Late Babylonian astronomical texts contain records of the stationary points of the outer planets using three different notational formats: Type S where the position is given relative to a Normal Star and whether it is an eastern or western station is noted, Type I which is similar to Type S except that the Normal Star is replaced by a reference to a zodiacal sign, and Type Z the position is given by reference to a zodiacal sign, but no indication of whether the station is an eastern or western station is included. In these records, the date of the station is sometimes preceded by the terms in and/or EN. We have created a database of station records in order to determine whether there was any pattern in the use of these notation types over time or an association with any bias in the station date or the type of text the station was recorded in. Predictive texts, which include Almanacs and Normal Star Almanacs, almost always use Type Z notation, while the Diaries, compilations, and Goal-Year Texts use all three types. Type Z records almost never include in or EN, while other types seem to include these interchangeably. When compared with modern computed station dates, the records show bias toward earlier dates, suggesting that the Babylonians were observing dates when the planets appeared to stop moving rather than the true station. Overlapping reports, where a station on the same date was recorded in two or more texts, suggest that predicted station dates were used to guide observations, and that the planet’s position on the predicted stationary date was the true point of the observation rather than the specific date of the stationary point.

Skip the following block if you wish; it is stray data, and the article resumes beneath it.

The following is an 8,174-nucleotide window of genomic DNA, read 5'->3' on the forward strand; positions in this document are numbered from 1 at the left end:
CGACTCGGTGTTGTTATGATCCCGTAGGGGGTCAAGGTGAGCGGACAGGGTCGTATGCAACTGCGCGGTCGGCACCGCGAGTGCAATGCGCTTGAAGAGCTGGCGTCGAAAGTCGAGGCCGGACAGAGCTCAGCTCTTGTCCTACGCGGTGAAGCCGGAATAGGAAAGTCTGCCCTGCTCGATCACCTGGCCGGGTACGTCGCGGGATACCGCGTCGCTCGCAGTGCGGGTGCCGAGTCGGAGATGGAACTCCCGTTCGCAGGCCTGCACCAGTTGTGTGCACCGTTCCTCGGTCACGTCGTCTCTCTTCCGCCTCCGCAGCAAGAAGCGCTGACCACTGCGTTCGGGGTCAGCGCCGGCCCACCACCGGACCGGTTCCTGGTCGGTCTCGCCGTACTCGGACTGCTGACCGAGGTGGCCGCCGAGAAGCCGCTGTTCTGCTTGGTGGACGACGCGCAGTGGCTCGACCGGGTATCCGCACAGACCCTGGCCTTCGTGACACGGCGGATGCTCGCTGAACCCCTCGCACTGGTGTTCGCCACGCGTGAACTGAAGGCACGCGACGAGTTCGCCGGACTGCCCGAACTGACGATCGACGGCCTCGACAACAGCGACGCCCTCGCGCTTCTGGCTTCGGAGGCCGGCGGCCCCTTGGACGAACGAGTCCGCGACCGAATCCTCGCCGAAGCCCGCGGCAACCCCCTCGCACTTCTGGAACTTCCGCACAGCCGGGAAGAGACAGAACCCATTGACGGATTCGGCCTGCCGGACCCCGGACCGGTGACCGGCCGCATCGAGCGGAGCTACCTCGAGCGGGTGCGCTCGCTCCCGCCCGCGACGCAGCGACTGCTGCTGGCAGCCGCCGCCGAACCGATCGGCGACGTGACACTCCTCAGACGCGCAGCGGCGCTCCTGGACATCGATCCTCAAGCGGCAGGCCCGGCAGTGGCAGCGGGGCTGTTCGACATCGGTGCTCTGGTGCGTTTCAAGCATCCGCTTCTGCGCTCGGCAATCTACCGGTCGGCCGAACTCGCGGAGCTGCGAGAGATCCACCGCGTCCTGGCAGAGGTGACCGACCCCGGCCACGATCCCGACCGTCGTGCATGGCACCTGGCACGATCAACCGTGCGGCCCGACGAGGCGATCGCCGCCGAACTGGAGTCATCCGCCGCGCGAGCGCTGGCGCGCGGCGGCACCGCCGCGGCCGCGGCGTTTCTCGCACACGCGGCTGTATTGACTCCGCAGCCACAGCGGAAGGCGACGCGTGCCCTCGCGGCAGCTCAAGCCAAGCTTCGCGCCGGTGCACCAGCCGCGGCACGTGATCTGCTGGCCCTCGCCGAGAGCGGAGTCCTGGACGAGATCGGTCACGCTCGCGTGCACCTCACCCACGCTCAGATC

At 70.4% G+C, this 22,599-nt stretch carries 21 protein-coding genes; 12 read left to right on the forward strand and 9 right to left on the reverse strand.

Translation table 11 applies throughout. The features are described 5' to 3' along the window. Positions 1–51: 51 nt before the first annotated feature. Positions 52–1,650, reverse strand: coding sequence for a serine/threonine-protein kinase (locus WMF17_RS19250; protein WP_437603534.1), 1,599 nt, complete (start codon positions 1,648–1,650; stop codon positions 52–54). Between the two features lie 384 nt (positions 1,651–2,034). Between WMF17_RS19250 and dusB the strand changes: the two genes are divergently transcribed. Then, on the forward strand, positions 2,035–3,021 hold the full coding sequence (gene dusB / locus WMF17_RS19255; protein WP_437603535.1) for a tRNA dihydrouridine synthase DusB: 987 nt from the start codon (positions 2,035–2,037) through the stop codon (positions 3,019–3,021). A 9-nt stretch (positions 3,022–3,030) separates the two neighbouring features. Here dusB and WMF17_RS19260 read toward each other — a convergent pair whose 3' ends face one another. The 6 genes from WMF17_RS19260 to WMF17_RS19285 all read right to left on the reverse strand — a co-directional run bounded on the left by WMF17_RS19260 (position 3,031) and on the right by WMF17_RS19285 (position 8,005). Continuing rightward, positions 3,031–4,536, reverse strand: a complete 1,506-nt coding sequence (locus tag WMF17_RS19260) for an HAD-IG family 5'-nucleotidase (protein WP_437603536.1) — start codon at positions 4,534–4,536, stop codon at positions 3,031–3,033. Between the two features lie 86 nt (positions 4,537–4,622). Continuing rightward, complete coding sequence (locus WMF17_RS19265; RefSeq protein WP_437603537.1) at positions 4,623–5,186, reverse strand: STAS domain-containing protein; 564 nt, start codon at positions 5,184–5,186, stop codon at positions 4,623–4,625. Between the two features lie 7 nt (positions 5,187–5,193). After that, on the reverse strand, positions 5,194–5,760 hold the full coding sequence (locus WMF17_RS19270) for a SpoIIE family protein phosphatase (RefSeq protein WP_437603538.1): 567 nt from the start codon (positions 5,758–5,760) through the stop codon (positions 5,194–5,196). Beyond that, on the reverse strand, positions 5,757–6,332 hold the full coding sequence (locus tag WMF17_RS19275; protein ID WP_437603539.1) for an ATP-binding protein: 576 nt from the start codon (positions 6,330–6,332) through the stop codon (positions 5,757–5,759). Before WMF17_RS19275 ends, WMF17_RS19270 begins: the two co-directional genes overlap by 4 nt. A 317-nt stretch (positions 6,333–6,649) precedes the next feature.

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The database of planetary stations compiled during this research may be downloaded from https://repository.library.brown.edu/studio/item/bdr:1155513/
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We thank Hermann Hunger for generously sharing with us his editions of additional dated Astronomical Diaries in advance of their publication in Hunger (forthcoming), and the late Norbert Roughton for providing a copy of his tables of computed planetary phenomena.
Conflict of interest
On behalf of all authors, the corresponding author states that there is no conflict of interest.
Communicated by Alexander Jones.
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Steele, J.M., Meszaros, E.L. A study of Babylonian records of planetary stations. Arch. Hist. Exact Sci. (2021). https://doi.org/10.1007/s00407-021-00272-5